The tricky thing about the newest craze of motion controlled games and exercise is that there are titles that are specifically made for working out.  The issue is, they aren’t aimed at, nor designed for children.  To say that active video games provide no health benefit at all is a false statement to me.  If a game can get a child up and moving around instead of zoning out while completely stationary, then I believe that it’s a positive activity.

I don’t feel that video games should completely replace things like going to the park, riding a bike, flying a kite, etc.  But what happens if the weather doesn’t permit these activities?  What if you are the oldest sibling and you just don’t like those other kids enough to spend time with them outside of the house?  What if your grandparents are babysitting after school?

For those questions, video games are a great answer, but please use caution.  Follow all safety notices that are listed by the manufacturers and for the love of all creation, do NOT have my grandmother singing or dancing to Poker Face.


1 Comment (+add yours?)

  1. Tatiana Caldwell
    Mar 03, 2012 @ 12:37:30

    I dare one of these researchers to put on Dance Central 2 in Fitness Mode, and play one of the non-stop routines they have on there on hard level and tell me they are not being active while they are playing. My favorite indoor exercises are aerobics, and a lot of the moves in these dancing games are very similar to the moves in my aerobics DVDs. In fact, I’d argue that I work harder in 45 minutes on DC2 than I do in the same amount of time on almost every aerobics routine I own.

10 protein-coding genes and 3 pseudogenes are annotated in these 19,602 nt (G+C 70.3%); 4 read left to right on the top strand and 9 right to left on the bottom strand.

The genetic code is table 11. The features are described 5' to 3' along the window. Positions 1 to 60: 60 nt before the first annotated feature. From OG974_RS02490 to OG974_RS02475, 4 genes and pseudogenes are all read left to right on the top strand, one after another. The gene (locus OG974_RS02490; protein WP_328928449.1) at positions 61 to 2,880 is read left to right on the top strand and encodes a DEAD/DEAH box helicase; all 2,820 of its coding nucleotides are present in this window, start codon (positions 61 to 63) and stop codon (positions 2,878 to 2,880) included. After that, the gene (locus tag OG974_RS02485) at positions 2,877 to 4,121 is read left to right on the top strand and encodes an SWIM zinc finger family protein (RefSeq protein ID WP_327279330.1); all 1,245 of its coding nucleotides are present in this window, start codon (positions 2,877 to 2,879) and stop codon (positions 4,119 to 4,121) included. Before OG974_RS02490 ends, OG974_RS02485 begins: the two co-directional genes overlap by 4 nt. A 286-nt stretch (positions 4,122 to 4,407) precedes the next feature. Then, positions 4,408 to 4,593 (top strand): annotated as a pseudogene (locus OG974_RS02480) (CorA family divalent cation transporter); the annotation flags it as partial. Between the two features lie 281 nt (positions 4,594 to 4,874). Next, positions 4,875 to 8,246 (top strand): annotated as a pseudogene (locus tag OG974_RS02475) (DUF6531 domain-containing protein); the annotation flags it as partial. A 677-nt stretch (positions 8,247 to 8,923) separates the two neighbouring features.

But anyways, back to the kids. I disagree that being active in a game has absolutely no bearing on whether or not a child is more active (outside of the game). My children actually developed a greater interest in bowling, table tennis, darts and obstacle courses after playing simulated versions of these in games. I believe the real reason the kids in these studies aren’t actually becoming active in real life sports and activities is because they’re parents aren’t trying to get them involved in them. Whether or not they have active video games has little to do with whether or not a child actually gets to go to Martial Arts class or not – did mommy or daddy take them there? This study was pointless.